One of the benefits of being a Mediterranean island is plentiful sunshine throughout the year, and Cyprus is no exception. In fact, Cyprus epitomizes the ideal weather of the region with sunny days and fine temperatures almost every day. Extremes of temperatures are rare, meaning Cyprus has something to offer every month of the year, whether it's swimming (as late as November) or enjoying cultural sites and festivals (all year long). While seasonal fluctuations are not drastic, however, they are different. Here's what to expect:
Summer when it sizzles
Summer stretches from May to October and means high temperatures, cloudless skies and cooling breezes from the sea. It's the ideal season for swimming, sunbathing and a whole range of watersports from sailing to scuba diving.
At this time of year, explore the archaeological sites early in the morning or in the late afternoon, avoiding the hottest part of the day. It's always a good idea to bring along sun protection, such as sunscreen and a broad-brimmed hat. Even in the height of summer when it's 32C(90F) degrees at the beach (and warmer inland), temperatures are refreshingly cooler in the Troodos, making the mountains ideal for hiking or simply relaxing.
The days of September and October are still sunny and the water warm enough for comfortable swimming. Basically, it's still summer. In Lemesos, the first ten days of September bring the annual Wine Festival, a buoyant period not to be missed.
Autumn Warm and Sunny
Toward the end of October evenings do tend to get cooler, however, in October and through November the leaves change colour in the Troodos and vineyards take on gold and crimson hues against a backdrop of crystal clear sunlight. In Cyprus, even mid-November can feel like summer, but by the month's end medium-weight apparel for the late afternoons and evenings will enhance the traveller's experience. It is still possible to enjoy swimming, while inland excursions to villages and vineyards for wine tastings can be very enjoyable. Autumn also brings with it the annual Kypria festival, with prestigious local and international musical and dramatic performances at venues throughout Cyprus.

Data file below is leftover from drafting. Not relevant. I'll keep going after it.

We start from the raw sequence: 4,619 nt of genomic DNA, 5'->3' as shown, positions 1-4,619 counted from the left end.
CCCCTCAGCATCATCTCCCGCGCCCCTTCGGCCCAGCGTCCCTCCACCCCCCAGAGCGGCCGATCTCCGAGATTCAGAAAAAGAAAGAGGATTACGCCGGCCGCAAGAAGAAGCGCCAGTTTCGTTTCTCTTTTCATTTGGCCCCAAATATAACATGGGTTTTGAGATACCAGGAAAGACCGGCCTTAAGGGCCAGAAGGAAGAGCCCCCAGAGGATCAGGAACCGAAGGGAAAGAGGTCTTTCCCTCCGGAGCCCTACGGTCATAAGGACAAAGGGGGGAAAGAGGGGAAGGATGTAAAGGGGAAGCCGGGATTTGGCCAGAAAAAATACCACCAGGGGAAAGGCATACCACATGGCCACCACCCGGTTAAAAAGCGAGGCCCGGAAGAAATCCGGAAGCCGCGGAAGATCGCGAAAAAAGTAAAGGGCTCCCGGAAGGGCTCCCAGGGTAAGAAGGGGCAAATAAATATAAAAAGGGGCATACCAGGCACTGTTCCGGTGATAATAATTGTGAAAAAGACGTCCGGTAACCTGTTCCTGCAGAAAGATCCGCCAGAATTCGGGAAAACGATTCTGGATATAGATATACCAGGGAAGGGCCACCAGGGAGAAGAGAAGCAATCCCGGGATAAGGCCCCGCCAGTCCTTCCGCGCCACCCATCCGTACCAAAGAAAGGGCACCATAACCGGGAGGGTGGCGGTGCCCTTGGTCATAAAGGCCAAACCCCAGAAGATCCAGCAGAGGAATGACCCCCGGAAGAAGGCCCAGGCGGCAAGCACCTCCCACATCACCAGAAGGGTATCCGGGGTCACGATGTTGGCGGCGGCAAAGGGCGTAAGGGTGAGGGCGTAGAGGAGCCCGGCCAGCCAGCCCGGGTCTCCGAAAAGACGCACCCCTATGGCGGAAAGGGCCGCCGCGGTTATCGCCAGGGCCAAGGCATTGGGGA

Winter An Active Season
December - February are the months of Mediterranean winter, bringing the possibility of rain, but still an average of six hours of bright sunshine a day. This is the time of year when smaller Mediterranean destinations shut down for the season, but not so Cyprus. The island is a major business centre and has many important heritage sites and museums, all at their least crowded in winter. The cultural calendar is also alive and well throughout the winter, with new events coming all the time. The summer resort of Agia Napa, for example, offers a "Cultural Winter" with classical music concerts and modern and folkloric dance performances. Into early February there is occasional rain, and often snow in the Troodos - ideal for skiing!
The first orchids bloom in January in Cyprus, and by mid-February, the countryside is already alive with fresh green meadows and almond trees in bloom. March days can still be cool (daytime temperatures around 19C or 65F, 9C or 40F at night) but steadily moderate. Early spring is a wonderful time to visit to Cyprus, with pleasant daytime temperatures and many of the ancient ruins framed by a carpet of red anemones and other wildflowers.
In April and into the middle of May spring is in full force. This is an ideal time for nature hikes and off-road adventures in the pristine Akamas Peninsula. Cyprus has 1,950 species of flowering plants, 140 of which grow nowhere else but on the island, and in the Akamas alone, there are 700 plant species, of which 40 are endemic. From February to April, pink cyclamen sprouts up from rocky foothills and thickets and forms a riveting adornment to the Baths of Aphrodite. From March to April, the pink wavy-leaved monkey orchid (Orchis italica) grows in dense patches around Pafos.
If in summer Cyprus is the place to bask in the sun, then spring is the time to savour the natural beauty of the island in bloom.